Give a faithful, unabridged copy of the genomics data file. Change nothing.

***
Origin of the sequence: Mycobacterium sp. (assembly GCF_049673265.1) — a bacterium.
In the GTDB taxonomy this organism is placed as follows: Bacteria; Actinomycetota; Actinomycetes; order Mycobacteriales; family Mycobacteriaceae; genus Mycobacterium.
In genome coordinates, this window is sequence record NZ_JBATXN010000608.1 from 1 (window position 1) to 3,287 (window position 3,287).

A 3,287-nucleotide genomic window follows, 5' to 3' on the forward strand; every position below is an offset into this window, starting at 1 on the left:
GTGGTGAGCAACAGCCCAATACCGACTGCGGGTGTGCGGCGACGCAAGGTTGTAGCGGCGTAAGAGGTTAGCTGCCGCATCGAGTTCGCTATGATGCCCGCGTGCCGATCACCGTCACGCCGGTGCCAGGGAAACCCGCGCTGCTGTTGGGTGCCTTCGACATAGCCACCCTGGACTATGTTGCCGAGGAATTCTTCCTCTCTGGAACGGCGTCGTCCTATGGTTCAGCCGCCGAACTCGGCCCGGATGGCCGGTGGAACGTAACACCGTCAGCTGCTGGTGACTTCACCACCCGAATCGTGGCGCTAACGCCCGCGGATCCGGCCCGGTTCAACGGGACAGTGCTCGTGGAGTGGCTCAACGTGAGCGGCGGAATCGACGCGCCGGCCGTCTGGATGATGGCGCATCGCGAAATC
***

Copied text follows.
Origin of the sequence: Mycobacterium sp. (assembly GCF_049673265.1) — a bacterium.
In the GTDB taxonomy this organism is placed as follows: Bacteria; Actinomycetota; Actinomycetes; order Mycobacteriales; family Mycobacteriaceae; genus Mycobacterium.
In genome coordinates, this window is sequence record NZ_JBATXN010000608.1 from 1 (window position 1) to 3,287 (window position 3,287).

A 3,287-nucleotide genomic window follows, 5' to 3' on the forward strand; every position below is an offset into this window, starting at 1 on the left:
GTGGTGAGCAACAGCCCAATACCGACTGCGGGTGTGCGGCGACGCAAGGTTGTAGCGGCGTAAGAGGTTAGCTGCCGCATCGAGTTCGCTATGATGCCCGCGTGCCGATCACCGTCACGCCGGTGCCAGGGAAACCCGCGCTGCTGTTGGGTGCCTTCGACATAGCCACCCTGGACTATGTTGCCGAGGAATTCTTCCTCTCTGGAACGGCGTCGTCCTATGGTTCAGCCGCCGAACTCGGCCCGGATGGCCGGTGGAACGTAACACCGTCAGCTGCTGGTGACTTCACCACCCGAATCGTGGCGCTAACGCCCGCGGATCCGGCCCGGTTCAACGGGACAGTGCTCGTGGAGTGGCTCAACGTGAGCGGCGGAATCGACGCGCCGGCCGTCTGGATGATGGCGCATCGCGAAATC